Broadening mental horizons to resist temptation: Construal level and self-control

David Kalkstein, Kentaro Fujita, Yaacov Trope

Research output: Chapter in Book/Report/Conference proceedingChapter


This chapter highlights how understanding the psychological processes that underlie how people think about near versus distant events provides new insight into the who, when, and why people succeed or fail in self-control dilemmas. Promoting self-control in situations that pit distant goals against immediate temptations thus requires finding ways to promote people’s attention to and consideration of more distant rather than more proximal motivational concerns. Addressing this requires understanding the psychological mechanisms that underlie people’s ability to expand their mental horizons to consider psychologically distant outcomes. Empirical tests of the effect of construal level on self-control have manipulated construal level and observed its effects on people’s behavior. To manipulate construal level, researchers capitalize on procedural mindset priming-the tendency for a particular manner of thinking, once activated, to carry over to subsequent unrelated contexts. One area of health and well-being in which the role of self-control may be under-recognized is the domain of diagnostic testing and defensive dismissal of negative information.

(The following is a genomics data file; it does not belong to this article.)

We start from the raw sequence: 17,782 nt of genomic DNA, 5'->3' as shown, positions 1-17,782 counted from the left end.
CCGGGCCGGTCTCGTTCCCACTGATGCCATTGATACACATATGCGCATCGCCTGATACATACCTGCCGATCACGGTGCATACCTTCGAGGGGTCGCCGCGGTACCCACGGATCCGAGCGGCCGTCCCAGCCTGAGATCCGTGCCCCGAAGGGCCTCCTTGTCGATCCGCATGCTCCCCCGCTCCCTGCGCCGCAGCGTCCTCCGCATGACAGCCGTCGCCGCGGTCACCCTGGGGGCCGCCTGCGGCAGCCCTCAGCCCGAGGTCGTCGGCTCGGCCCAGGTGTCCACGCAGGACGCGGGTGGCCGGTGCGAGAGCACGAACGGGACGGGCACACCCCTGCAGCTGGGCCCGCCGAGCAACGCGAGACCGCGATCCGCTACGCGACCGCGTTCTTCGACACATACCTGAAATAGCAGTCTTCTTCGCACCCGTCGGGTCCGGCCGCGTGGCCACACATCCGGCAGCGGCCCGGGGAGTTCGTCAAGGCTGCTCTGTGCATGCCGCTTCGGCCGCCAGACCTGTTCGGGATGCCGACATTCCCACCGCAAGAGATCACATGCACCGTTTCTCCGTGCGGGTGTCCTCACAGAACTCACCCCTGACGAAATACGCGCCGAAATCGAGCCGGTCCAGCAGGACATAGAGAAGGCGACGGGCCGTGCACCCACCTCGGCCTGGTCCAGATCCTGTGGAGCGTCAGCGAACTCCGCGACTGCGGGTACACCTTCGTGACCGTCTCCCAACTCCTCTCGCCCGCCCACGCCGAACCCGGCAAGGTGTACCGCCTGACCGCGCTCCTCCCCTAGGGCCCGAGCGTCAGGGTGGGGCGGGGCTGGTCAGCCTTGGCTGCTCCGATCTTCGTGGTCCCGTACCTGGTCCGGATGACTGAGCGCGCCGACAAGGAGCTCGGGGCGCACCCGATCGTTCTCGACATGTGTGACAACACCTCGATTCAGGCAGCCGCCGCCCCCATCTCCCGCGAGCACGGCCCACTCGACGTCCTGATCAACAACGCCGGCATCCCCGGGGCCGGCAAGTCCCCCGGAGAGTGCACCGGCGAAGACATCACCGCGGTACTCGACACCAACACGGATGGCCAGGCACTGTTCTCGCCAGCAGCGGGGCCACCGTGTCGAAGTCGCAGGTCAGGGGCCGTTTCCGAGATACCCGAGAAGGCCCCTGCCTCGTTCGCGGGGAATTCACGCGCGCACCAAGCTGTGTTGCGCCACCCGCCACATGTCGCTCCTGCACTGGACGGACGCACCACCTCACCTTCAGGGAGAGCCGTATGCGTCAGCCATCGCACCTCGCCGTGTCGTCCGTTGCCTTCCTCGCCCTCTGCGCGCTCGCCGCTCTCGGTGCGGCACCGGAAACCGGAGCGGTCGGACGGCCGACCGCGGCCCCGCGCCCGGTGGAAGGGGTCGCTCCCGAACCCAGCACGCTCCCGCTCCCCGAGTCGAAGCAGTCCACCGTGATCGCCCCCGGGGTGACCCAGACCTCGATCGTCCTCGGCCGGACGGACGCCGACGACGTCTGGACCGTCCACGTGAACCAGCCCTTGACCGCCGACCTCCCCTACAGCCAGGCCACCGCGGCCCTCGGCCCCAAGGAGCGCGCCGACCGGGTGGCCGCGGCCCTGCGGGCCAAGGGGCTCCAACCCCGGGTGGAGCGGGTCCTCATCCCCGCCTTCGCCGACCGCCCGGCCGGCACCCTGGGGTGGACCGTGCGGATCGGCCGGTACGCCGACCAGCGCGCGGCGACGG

Original languageEnglish (US)
Title of host publicationThe Routledge International Handbook of Self-Control in Health and Well-Being
Subtitle of host publicationConcepts, Theories, and Central Issues
PublisherTaylor and Francis
Number of pages13
ISBN (Electronic)9781317301424
ISBN (Print)9781315648576
StatePublished - Jan 1 2017

ASJC Scopus subject areas

  • General Psychology


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